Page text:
Improving ourselves means having the ability to recognize what is happening, interpreted and make decisions based on our interpretation. This involves an increased level of self-awareness. Mindfulness is a form of self-awareness and mindfulness exercises can help to expand self-awareness.
Catherine Kerr, a Ph.D. uses Magnetoencephalography (MEG) and other tools to investigate brain mechanisms underlying body-based attention and healing in mindfulness.
Kerr says (4.5) that body focused mindfulness is simple and may be very powerful. If if you take a moment to focus your attention on your big toe then slowly move your focus to your other toes then, even though you’re not touching your toes, you can “cognitively” feel them. Kerr’s research is attempting to answer the question, how might body focused attention in mindfulness produce specific benefits for the mind? She says that, it turns out that when you pay close attention to your toes or to your breath you are actually learning how to use your attention to control the sensory volume knobs in your brain. This volume system involves a structure that sits underneath the cortex in the brain called the thalamus. The thalamus is the gatekeeper for the cortex. It decides which sensations to allow in to the cortex (where you will focus on them) and which sensations to minimize or eliminate. Interestingly, these sensations do not just relate to those generated by the sense of touch or thinking about your toes. It also relates to positive and negative and repetitive thoughts.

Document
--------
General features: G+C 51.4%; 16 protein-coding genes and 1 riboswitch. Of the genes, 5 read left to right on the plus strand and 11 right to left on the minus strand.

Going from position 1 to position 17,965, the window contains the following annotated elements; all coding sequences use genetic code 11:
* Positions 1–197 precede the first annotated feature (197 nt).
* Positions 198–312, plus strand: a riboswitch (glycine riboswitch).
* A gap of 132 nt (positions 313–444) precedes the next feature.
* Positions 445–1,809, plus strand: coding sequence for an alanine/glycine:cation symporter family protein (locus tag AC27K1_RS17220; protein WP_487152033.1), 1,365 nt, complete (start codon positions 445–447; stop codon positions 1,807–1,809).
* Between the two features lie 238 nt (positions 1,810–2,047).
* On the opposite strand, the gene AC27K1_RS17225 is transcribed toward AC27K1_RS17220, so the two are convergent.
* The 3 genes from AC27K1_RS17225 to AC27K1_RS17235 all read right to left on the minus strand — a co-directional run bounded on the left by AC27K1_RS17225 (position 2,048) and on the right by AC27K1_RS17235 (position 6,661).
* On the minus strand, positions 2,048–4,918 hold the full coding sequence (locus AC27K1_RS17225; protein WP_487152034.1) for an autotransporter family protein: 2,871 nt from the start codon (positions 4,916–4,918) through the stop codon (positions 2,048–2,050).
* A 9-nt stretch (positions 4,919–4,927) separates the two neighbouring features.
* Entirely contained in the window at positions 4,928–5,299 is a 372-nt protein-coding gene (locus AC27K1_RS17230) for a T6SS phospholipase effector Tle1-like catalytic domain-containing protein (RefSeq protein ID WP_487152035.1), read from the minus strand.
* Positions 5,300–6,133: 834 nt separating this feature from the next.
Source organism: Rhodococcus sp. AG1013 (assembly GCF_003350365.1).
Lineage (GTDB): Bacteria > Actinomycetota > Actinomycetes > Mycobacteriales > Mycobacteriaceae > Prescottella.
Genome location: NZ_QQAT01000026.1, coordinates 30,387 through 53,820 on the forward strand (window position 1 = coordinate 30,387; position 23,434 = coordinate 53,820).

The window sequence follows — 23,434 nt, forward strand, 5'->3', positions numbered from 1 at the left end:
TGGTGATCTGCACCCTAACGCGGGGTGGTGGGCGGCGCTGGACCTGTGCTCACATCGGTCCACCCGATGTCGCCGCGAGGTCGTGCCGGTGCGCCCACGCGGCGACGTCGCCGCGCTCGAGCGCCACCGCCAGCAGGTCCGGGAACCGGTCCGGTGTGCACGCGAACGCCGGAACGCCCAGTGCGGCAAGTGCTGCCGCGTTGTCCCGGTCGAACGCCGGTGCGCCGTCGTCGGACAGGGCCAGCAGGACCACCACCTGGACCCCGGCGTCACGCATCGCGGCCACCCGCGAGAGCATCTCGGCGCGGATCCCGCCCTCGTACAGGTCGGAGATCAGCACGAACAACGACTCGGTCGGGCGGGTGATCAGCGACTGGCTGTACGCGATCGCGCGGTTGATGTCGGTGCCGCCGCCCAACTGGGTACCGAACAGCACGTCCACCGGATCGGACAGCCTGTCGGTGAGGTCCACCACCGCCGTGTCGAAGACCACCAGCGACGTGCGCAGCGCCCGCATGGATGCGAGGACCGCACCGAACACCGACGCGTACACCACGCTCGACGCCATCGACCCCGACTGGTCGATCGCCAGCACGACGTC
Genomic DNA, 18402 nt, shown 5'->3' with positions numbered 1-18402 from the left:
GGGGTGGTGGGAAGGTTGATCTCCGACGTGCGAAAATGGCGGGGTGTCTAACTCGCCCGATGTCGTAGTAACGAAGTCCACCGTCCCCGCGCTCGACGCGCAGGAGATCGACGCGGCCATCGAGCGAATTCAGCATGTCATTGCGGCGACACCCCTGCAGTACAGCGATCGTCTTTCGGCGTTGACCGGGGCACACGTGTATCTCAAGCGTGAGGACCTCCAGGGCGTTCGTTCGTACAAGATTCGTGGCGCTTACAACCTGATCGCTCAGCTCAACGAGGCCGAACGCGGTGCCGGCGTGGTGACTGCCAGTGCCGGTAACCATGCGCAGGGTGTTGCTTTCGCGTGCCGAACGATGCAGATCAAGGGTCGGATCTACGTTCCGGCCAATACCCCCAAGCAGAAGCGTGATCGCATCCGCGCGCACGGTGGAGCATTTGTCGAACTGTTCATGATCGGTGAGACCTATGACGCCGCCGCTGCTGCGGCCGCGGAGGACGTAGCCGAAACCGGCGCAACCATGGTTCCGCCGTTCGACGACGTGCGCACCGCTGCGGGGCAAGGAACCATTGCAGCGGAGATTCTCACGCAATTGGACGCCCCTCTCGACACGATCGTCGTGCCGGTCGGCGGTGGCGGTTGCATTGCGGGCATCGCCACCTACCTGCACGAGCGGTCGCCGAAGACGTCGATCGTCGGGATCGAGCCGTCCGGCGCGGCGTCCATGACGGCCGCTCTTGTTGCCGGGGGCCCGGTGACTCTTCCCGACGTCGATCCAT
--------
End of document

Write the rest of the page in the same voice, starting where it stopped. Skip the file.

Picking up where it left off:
Kerr says that you can use your mind to regulate this process.
We all do this naturally to some extent. If you are not able to control it then you would be flooded with sensation. For example, you are doing it now while reading this paragraph. You have raised the sensory volume on the words you are reading and lowered the sensory volume arising from the chair you are sitting on and is pushing up against your buttocks.
Kerr’s research aims to get a better understanding of what happens during mindfulness. After doing brain scans on people that received mindfulness training and comparing them with people that did not receive mindfulness training it was clear that that people that received mindfulness training were better able to change their attention from one context to another and one thing to another when compared with the people that did not receive the mindfulness training. This is important because people that suffer from chronic pain have an attention system that can be very inflexible because processing resources are biased toward the pain sensations and attentional resources are consumed by negative preoccupations, thoughts and worries. People that suffer from depression and chronic pain tended to not able to process the sensory world in real time.
Kerr says that the early Buddhists advanced a similar theory 2500 years ago in a famous practice text called “the four foundations of mindfulness”. The first one happens to be mindfulness of the body and breath. This seems to be a relationship between the mind’s ability to regulate emotions and its ability to perform body focused attention. It seems that it is important for developing the ability to regulate emotion and learning how to regulate negative or repetitive thoughts. The sensory world and thought world are considered to be related. In Western society they are considered to be totally separate.
Kerr suggests this exercise. Focus on your breath. Breathing normally. Focus on the quality of your attention. Is it steady? Is it calm? Is it easily distracted? This is the important art of observing yourself. If your attention is not calm it tells you something about your current state of mind or your ability to focus. Simply spending more time with a calm focus on your breath will train your “focus muscle” and allow you to spend more time in a peaceful, grounded, centered state.
Kerr says that simple embodied mindfulness may be able to reset cognitive and emotional baselines, or to put it another way, help you to get better control of those negative and repetitive thoughts that reduce the quality of the passing of time.
Next article in this series: “Motivation”